Blooming Prairie residents directly impacted by a city improvement project will now face part of the financial burden for the project.
The Blooming Prairie City Council approved a new policy instituting special assessments during its meeting on Monday night.
Traditionally, the city has bonded for a project and paid for it by setting up a city-wide tax levy. The city, however, is nearing its debt limit, which means important infrastructure updates will have to be delayed until the debt is retired. Thus, city Engineer Brett Grabau and City Administrator Andrew Langholz recommended approving the special assessment policy in order to continue to stay on track with infrastructure maintenance.
Monday night’s move effectively created a formalized policy, which would allow Blooming Prairie to assess the cost of part of an improvement project to property owners who directly benefited from the improvement. For example, an improved service lane access could improve the value of the homes on that road, thus the residents on that particular road would pay a higher amount than a property owner located elsewhere in the city.
Some of the assessment policy rates include:
Assessment of 35% of the street reconstruction project costs to property owner.
Assessment of 80% of the water service reconstruction goes to property owner.
Assessment of 80% of the sanitary service reconstruction to property owner.
City pays for 100% of trunk water main cost.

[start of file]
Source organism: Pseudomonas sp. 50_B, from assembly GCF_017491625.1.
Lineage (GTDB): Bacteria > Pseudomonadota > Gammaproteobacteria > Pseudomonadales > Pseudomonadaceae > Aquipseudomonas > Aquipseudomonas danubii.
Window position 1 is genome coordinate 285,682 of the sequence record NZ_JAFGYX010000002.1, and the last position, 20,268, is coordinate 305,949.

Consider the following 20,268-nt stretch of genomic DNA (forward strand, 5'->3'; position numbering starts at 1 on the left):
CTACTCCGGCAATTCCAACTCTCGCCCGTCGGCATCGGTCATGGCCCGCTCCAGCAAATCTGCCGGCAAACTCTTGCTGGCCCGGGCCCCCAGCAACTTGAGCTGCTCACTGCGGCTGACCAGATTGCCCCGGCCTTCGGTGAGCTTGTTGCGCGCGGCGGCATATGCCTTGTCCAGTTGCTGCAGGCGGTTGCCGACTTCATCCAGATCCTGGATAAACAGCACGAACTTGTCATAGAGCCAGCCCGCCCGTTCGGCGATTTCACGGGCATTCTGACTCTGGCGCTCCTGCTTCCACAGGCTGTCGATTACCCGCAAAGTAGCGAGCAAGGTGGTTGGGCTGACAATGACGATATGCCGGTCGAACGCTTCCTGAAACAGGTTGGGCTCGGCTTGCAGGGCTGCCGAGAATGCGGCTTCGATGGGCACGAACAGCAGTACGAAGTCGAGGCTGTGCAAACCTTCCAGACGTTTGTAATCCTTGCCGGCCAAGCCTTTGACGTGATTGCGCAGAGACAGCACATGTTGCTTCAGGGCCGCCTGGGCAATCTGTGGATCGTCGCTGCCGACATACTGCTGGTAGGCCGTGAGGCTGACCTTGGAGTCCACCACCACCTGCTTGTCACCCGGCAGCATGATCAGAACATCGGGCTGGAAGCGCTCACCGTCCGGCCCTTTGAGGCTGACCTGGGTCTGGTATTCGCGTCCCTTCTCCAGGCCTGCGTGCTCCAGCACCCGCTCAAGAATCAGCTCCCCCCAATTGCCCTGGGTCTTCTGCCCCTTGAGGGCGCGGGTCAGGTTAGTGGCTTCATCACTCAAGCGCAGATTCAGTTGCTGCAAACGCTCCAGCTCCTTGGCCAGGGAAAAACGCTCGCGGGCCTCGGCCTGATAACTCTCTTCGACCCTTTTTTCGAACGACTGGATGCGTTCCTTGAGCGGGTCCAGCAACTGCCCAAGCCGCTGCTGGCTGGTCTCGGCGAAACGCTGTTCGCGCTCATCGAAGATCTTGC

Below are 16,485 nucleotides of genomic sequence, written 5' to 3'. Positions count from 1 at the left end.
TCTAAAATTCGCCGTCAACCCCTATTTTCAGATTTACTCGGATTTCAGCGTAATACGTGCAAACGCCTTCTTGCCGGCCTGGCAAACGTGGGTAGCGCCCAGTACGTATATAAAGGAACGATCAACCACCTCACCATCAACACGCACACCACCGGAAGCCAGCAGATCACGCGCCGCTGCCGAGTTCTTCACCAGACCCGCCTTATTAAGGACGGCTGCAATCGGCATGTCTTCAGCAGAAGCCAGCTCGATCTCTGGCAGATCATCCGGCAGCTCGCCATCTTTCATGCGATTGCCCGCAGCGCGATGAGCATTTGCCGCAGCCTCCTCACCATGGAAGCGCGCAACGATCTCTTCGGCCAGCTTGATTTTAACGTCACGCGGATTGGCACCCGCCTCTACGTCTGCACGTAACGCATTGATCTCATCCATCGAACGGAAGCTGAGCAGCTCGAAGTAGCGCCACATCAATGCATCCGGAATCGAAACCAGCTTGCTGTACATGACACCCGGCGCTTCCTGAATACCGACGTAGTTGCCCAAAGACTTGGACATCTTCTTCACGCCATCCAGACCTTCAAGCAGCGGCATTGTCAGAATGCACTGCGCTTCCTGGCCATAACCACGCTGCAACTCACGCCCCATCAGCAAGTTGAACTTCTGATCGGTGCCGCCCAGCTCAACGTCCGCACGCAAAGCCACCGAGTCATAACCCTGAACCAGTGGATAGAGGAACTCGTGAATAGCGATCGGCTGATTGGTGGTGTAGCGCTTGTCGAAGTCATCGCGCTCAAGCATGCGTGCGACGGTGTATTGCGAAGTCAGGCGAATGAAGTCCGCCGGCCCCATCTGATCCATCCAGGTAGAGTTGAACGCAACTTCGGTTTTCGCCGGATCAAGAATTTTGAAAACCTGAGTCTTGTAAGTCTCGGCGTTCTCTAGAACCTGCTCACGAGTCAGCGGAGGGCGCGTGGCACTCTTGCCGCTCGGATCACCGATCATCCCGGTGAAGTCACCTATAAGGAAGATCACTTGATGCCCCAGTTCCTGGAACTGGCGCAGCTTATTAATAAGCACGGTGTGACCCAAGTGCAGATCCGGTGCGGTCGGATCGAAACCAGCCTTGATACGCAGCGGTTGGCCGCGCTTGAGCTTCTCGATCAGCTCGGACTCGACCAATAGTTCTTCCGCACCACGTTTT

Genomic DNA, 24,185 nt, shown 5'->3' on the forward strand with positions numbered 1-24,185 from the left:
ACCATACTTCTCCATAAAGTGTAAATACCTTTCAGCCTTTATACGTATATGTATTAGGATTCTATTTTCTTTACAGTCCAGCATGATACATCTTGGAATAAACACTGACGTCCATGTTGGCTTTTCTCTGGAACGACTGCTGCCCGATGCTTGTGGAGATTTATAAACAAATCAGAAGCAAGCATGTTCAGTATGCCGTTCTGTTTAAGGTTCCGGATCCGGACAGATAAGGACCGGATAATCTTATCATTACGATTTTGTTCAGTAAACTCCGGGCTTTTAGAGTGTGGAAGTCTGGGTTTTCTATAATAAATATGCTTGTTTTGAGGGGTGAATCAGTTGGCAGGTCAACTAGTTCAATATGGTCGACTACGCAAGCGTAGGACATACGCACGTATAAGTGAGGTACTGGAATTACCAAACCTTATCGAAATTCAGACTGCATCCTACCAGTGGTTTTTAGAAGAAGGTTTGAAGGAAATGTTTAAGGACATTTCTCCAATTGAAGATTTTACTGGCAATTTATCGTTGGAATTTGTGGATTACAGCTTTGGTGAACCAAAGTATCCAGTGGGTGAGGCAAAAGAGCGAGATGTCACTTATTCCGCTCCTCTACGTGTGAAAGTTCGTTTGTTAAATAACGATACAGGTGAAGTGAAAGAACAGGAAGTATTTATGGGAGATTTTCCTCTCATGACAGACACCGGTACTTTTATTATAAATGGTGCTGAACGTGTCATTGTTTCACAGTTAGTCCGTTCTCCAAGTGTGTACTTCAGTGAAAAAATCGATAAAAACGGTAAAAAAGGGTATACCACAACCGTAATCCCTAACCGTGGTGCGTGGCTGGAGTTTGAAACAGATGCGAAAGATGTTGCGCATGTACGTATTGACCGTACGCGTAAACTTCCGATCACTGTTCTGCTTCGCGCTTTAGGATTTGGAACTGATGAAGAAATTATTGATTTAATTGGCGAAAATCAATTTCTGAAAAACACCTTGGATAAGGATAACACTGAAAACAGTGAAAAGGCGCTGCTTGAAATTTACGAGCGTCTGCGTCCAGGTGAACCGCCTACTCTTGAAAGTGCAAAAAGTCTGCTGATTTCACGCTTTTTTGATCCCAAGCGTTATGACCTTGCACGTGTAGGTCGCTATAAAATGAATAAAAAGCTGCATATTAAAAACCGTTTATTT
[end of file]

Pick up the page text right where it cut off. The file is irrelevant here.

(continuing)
City pays for 100% of trunk sewer main cost.
City pays for 100% of storm sewer cost.
City pays for 50% of sidewalk cost.
Grabau advised the council to go with 35% on street reconstruction projects while many cities have it set at 40% because those cities are now considering reducing that percent.
Grabau discussed the topic with the city council during a work session in March. They went through a couple of different policies at that meeting, discussing different ways the city could assess those improvements. Grabau said he and Langholz drafted the policy.
“Now when it comes to actually levying with assessments, this policy does not restrict you guys, so you guys can deviate from it, although there is a policy for a reason, we try to stick to it,” Grabau said.
Grabau said that Blooming Prairie is his only client in 20 years that hasn’t had an assessment policy.
The special assessment policy was approved by the board and the city’s accountant, Abdo, Eick and Meyers, will incorporate it into the city’s debt management plan and utility rate study, according to a memo to the council.